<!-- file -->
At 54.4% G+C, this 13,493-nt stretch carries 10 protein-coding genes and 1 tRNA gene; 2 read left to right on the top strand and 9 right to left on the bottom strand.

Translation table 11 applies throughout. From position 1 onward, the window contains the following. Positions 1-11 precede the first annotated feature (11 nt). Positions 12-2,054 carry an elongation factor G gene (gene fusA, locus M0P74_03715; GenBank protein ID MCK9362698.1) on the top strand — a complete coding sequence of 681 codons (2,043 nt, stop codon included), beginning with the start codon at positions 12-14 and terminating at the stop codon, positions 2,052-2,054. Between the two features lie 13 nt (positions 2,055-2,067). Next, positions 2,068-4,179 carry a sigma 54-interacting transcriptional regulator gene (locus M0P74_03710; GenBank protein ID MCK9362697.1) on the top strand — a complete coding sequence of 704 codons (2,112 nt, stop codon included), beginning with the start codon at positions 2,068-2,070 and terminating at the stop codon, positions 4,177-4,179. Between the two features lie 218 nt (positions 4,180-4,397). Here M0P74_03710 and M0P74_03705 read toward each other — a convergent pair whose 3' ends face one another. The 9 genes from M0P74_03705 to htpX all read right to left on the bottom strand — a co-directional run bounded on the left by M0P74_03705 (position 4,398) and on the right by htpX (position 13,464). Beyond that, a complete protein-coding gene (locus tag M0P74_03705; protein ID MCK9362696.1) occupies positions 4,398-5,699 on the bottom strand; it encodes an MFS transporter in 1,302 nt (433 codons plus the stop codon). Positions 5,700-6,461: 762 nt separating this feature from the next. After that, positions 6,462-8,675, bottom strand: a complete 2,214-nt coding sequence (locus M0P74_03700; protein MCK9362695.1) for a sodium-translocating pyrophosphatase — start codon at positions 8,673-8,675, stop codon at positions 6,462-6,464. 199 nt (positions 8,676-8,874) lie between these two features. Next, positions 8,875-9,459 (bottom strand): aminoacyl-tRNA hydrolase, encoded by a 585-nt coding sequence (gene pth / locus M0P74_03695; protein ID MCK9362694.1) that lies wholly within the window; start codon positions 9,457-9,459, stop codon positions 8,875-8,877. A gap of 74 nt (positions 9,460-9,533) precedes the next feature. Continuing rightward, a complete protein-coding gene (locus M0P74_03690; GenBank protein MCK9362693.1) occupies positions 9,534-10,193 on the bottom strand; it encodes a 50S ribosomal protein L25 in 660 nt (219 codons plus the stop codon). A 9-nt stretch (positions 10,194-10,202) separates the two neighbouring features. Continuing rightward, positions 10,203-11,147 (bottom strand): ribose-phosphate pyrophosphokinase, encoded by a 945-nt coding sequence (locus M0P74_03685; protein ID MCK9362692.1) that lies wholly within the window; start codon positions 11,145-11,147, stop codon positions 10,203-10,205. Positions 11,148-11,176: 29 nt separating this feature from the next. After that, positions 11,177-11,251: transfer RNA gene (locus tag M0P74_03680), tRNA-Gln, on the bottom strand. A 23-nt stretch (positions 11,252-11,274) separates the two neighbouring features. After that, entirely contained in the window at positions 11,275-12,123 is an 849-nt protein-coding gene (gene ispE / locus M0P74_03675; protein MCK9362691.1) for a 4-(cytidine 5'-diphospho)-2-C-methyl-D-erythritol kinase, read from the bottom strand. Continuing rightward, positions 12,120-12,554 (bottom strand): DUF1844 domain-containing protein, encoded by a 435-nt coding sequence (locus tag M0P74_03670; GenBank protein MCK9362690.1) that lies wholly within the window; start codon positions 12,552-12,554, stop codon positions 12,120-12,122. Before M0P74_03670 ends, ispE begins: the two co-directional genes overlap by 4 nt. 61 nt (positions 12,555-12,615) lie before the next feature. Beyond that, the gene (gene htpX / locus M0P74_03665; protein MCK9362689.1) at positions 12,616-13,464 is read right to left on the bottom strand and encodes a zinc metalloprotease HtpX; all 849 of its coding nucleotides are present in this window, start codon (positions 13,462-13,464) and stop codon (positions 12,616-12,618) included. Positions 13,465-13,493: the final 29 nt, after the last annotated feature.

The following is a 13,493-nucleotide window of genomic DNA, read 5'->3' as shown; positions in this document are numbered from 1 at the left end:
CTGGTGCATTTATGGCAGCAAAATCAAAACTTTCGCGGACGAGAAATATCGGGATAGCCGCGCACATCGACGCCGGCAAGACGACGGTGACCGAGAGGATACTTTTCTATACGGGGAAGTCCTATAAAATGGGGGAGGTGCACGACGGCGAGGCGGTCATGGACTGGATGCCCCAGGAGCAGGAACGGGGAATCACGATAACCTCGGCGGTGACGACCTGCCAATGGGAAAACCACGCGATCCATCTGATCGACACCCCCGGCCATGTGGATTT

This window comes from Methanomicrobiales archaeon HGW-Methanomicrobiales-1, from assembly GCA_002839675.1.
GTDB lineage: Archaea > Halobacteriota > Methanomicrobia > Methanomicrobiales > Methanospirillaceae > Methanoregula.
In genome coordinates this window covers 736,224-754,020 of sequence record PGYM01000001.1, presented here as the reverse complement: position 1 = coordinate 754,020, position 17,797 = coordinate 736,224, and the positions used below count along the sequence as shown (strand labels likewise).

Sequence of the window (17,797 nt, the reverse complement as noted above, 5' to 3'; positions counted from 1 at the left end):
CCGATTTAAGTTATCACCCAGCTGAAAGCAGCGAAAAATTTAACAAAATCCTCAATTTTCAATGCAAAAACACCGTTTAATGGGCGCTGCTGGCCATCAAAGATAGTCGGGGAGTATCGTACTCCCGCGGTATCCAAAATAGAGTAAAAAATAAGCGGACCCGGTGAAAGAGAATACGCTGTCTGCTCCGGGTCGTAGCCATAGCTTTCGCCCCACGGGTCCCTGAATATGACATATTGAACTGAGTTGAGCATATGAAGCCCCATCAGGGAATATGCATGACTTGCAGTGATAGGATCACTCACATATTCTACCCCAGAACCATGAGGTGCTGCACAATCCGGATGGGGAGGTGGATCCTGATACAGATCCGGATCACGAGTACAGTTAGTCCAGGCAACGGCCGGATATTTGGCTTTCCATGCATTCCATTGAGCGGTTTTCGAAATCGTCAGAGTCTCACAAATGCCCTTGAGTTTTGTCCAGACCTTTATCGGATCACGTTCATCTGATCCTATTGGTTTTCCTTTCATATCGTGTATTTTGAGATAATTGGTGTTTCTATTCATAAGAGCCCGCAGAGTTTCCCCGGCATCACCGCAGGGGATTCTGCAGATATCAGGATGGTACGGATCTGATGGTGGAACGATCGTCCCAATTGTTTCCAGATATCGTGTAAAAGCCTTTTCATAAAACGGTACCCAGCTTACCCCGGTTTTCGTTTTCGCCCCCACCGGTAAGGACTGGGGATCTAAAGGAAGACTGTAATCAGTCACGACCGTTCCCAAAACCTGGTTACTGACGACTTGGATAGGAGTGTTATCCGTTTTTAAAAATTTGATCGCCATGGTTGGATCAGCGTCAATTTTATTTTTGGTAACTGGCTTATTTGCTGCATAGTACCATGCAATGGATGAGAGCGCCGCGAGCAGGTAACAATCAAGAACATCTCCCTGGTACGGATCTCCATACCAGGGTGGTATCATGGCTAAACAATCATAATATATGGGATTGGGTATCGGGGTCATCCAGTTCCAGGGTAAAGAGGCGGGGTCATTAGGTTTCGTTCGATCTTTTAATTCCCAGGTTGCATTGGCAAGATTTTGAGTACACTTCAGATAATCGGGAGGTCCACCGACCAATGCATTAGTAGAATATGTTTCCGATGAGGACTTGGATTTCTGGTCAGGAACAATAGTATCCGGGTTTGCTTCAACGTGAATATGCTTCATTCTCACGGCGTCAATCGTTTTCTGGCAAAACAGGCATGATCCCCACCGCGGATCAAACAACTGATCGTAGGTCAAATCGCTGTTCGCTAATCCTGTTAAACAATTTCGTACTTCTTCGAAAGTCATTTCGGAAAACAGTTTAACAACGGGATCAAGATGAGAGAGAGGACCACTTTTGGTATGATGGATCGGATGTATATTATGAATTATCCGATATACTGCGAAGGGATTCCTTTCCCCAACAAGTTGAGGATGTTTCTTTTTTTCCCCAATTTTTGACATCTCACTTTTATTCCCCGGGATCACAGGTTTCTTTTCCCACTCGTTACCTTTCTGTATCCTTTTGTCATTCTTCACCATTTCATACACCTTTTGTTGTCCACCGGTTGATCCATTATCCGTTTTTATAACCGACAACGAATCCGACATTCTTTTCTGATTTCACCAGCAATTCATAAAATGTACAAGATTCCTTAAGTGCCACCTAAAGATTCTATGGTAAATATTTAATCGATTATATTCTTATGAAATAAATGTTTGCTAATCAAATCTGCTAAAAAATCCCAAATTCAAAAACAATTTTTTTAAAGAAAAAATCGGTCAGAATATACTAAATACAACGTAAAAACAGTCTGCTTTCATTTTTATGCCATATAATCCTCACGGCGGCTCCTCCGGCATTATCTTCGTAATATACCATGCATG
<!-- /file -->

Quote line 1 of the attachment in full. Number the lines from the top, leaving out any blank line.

At 54.4% G+C, this 13,493-nt stretch carries 10 protein-coding genes and 1 tRNA gene; 2 read left to right on the top strand and 9 right to left on the bottom strand.